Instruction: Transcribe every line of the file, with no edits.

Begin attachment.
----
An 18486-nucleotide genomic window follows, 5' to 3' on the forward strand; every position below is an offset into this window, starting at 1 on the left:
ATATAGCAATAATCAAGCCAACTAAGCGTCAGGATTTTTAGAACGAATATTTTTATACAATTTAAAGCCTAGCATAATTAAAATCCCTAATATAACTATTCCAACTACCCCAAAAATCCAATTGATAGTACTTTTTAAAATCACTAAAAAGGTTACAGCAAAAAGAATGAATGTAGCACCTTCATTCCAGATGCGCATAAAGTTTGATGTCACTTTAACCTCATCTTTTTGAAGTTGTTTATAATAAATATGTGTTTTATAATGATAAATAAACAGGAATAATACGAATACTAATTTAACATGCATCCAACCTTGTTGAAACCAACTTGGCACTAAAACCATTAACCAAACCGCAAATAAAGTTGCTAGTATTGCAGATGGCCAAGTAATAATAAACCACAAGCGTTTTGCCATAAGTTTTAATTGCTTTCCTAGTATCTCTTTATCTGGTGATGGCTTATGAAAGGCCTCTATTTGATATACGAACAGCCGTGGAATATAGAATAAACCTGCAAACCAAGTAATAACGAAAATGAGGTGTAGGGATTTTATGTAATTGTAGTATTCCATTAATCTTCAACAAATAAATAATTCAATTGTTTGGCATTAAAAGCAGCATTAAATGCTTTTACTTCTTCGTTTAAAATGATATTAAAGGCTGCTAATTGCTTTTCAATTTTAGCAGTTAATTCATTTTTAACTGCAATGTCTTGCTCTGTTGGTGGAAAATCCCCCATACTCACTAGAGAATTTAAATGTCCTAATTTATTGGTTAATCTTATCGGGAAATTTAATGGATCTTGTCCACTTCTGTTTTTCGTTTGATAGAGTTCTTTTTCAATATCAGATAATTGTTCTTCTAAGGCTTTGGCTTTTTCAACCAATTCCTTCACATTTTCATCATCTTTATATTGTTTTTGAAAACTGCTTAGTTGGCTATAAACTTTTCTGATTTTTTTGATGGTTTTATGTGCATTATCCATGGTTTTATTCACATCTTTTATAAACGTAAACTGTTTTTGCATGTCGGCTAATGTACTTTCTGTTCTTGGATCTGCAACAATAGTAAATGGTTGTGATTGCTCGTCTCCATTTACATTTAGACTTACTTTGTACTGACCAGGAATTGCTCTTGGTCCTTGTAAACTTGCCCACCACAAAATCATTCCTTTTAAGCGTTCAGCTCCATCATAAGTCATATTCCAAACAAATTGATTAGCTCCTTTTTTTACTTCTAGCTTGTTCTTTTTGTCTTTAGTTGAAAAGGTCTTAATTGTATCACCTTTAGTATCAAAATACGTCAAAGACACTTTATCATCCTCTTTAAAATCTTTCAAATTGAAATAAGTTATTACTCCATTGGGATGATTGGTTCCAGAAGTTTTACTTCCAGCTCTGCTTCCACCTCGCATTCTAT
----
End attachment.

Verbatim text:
An 18486-nucleotide genomic window follows, 5' to 3' on the forward strand; every position below is an offset into this window, starting at 1 on the left:
ATATAGCAATAATCAAGCCAACTAAGCGTCAGGATTTTTAGAACGAATATTTTTATACAATTTAAAGCCTAGCATAATTAAAATCCCTAATATAACTATTCCAACTACCCCAAAAATCCAATTGATAGTACTTTTTAAAATCACTAAAAAGGTTACAGCAAAAAGAATGAATGTAGCACCTTCATTCCAGATGCGCATAAAGTTTGATGTCACTTTAACCTCATCTTTTTGAAGTTGTTTATAATAAATATGTGTTTTATAATGATAAATAAACAGGAATAATACGAATACTAATTTAACATGCATCCAACCTTGTTGAAACCAACTTGGCACTAAAACCATTAACCAAACCGCAAATAAAGTTGCTAGTATTGCAGATGGCCAAGTAATAATAAACCACAAGCGTTTTGCCATAAGTTTTAATTGCTTTCCTAGTATCTCTTTATCTGGTGATGGCTTATGAAAGGCCTCTATTTGATATACGAACAGCCGTGGAATATAGAATAAACCTGCAAACCAAGTAATAACGAAAATGAGGTGTAGGGATTTTATGTAATTGTAGTATTCCATTAATCTTCAACAAATAAATAATTCAATTGTTTGGCATTAAAAGCAGCATTAAATGCTTTTACTTCTTCGTTTAAAATGATATTAAAGGCTGCTAATTGCTTTTCAATTTTAGCAGTTAATTCATTTTTAACTGCAATGTCTTGCTCTGTTGGTGGAAAATCCCCCATACTCACTAGAGAATTTAAATGTCCTAATTTATTGGTTAATCTTATCGGGAAATTTAATGGATCTTGTCCACTTCTGTTTTTCGTTTGATAGAGTTCTTTTTCAATATCAGATAATTGTTCTTCTAAGGCTTTGGCTTTTTCAACCAATTCCTTCACATTTTCATCATCTTTATATTGTTTTTGAAAACTGCTTAGTTGGCTATAAACTTTTCTGATTTTTTTGATGGTTTTATGTGCATTATCCATGGTTTTATTCACATCTTTTATAAACGTAAACTGTTTTTGCATGTCGGCTAATGTACTTTCTGTTCTTGGATCTGCAACAATAGTAAATGGTTGTGATTGCTCGTCTCCATTTACATTTAGACTTACTTTGTACTGACCAGGAATTGCTCTTGGTCCTTGTAAACTTGCCCACCACAAAATCATTCCTTTTAAGCGTTCAGCTCCATCATAAGTCATATTCCAAACAAATTGATTAGCTCCTTTTTTTACTTCTAGCTTGTTCTTTTTGTCTTTAGTTGAAAAGGTCTTAATTGTATCACCTTTAGTATCAAAATACGTCAAAGACACTTTATCATCCTCTTTAAAATCTTTCAAATTGAAATAAGTTATTACTCCATTGGGATGATTGGTTCCAGAAGTTTTACTTCCAGCTCTGCTTCCACCTCGCATTCTAT